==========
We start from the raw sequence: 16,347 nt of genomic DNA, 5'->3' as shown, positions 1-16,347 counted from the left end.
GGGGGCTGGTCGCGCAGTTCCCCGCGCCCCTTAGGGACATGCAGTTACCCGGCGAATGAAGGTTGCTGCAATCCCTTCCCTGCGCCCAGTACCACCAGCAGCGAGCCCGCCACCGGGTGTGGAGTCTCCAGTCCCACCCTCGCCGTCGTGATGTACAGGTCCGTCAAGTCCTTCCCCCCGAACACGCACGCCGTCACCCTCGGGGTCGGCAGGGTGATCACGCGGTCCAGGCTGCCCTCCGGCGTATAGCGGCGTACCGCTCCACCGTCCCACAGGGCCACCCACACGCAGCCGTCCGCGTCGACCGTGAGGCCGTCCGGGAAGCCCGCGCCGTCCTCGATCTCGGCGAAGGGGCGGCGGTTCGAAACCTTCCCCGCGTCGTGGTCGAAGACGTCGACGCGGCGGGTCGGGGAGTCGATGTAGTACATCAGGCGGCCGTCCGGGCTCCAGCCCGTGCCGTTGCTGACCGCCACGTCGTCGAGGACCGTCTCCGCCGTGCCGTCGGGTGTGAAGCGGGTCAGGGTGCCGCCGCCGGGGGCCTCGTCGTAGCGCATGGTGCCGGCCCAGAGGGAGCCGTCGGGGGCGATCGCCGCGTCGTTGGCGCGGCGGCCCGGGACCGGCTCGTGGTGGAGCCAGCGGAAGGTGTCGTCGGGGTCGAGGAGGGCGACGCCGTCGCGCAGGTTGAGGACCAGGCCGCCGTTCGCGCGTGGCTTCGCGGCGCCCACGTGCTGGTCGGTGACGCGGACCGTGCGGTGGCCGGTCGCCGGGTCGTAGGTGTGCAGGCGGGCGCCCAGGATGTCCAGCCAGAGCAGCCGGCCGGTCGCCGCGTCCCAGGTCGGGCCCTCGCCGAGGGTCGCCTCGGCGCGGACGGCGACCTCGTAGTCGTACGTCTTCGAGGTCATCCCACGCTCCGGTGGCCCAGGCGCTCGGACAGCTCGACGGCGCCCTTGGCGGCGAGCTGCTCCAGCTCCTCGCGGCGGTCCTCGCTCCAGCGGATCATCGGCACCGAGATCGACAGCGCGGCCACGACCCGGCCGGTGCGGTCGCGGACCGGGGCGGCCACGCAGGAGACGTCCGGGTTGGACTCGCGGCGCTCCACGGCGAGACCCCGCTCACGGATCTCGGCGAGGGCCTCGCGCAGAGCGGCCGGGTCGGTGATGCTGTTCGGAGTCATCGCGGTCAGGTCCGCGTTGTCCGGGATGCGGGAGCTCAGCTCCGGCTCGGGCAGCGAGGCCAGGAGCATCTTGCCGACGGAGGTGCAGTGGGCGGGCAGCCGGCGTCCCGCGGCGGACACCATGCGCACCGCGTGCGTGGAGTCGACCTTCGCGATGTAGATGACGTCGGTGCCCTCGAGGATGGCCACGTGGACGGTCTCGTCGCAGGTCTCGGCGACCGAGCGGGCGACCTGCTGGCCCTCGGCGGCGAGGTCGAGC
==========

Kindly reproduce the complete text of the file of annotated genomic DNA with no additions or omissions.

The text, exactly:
We start from the raw sequence: 16,347 nt of genomic DNA, 5'->3' as shown, positions 1-16,347 counted from the left end.
GGGGGCTGGTCGCGCAGTTCCCCGCGCCCCTTAGGGACATGCAGTTACCCGGCGAATGAAGGTTGCTGCAATCCCTTCCCTGCGCCCAGTACCACCAGCAGCGAGCCCGCCACCGGGTGTGGAGTCTCCAGTCCCACCCTCGCCGTCGTGATGTACAGGTCCGTCAAGTCCTTCCCCCCGAACACGCACGCCGTCACCCTCGGGGTCGGCAGGGTGATCACGCGGTCCAGGCTGCCCTCCGGCGTATAGCGGCGTACCGCTCCACCGTCCCACAGGGCCACCCACACGCAGCCGTCCGCGTCGACCGTGAGGCCGTCCGGGAAGCCCGCGCCGTCCTCGATCTCGGCGAAGGGGCGGCGGTTCGAAACCTTCCCCGCGTCGTGGTCGAAGACGTCGACGCGGCGGGTCGGGGAGTCGATGTAGTACATCAGGCGGCCGTCCGGGCTCCAGCCCGTGCCGTTGCTGACCGCCACGTCGTCGAGGACCGTCTCCGCCGTGCCGTCGGGTGTGAAGCGGGTCAGGGTGCCGCCGCCGGGGGCCTCGTCGTAGCGCATGGTGCCGGCCCAGAGGGAGCCGTCGGGGGCGATCGCCGCGTCGTTGGCGCGGCGGCCCGGGACCGGCTCGTGGTGGAGCCAGCGGAAGGTGTCGTCGGGGTCGAGGAGGGCGACGCCGTCGCGCAGGTTGAGGACCAGGCCGCCGTTCGCGCGTGGCTTCGCGGCGCCCACGTGCTGGTCGGTGACGCGGACCGTGCGGTGGCCGGTCGCCGGGTCGTAGGTGTGCAGGCGGGCGCCCAGGATGTCCAGCCAGAGCAGCCGGCCGGTCGCCGCGTCCCAGGTCGGGCCCTCGCCGAGGGTCGCCTCGGCGCGGACGGCGACCTCGTAGTCGTACGTCTTCGAGGTCATCCCACGCTCCGGTGGCCCAGGCGCTCGGACAGCTCGACGGCGCCCTTGGCGGCGAGCTGCTCCAGCTCCTCGCGGCGGTCCTCGCTCCAGCGGATCATCGGCACCGAGATCGACAGCGCGGCCACGACCCGGCCGGTGCGGTCGCGGACCGGGGCGGCCACGCAGGAGACGTCCGGGTTGGACTCGCGGCGCTCCACGGCGAGACCCCGCTCACGGATCTCGGCGAGGGCCTCGCGCAGAGCGGCCGGGTCGGTGATGCTGTTCGGAGTCATCGCGGTCAGGTCCGCGTTGTCCGGGATGCGGGAGCTCAGCTCCGGCTCGGGCAGCGAGGCCAGGAGCATCTTGCCGACGGAGGTGCAGTGGGCGGGCAGCCGGCGTCCCGCGGCGGACACCATGCGCACCGCGTGCGTGGAGTCGACCTTCGCGATGTAGATGACGTCGGTGCCCTCGAGGATGGCCACGTGGACGGTCTCGTCGCAGGTCTCGGCGACCGAGCGGGCGACCTGCTGGCCCTCGGCGGCGAGGTCGAGC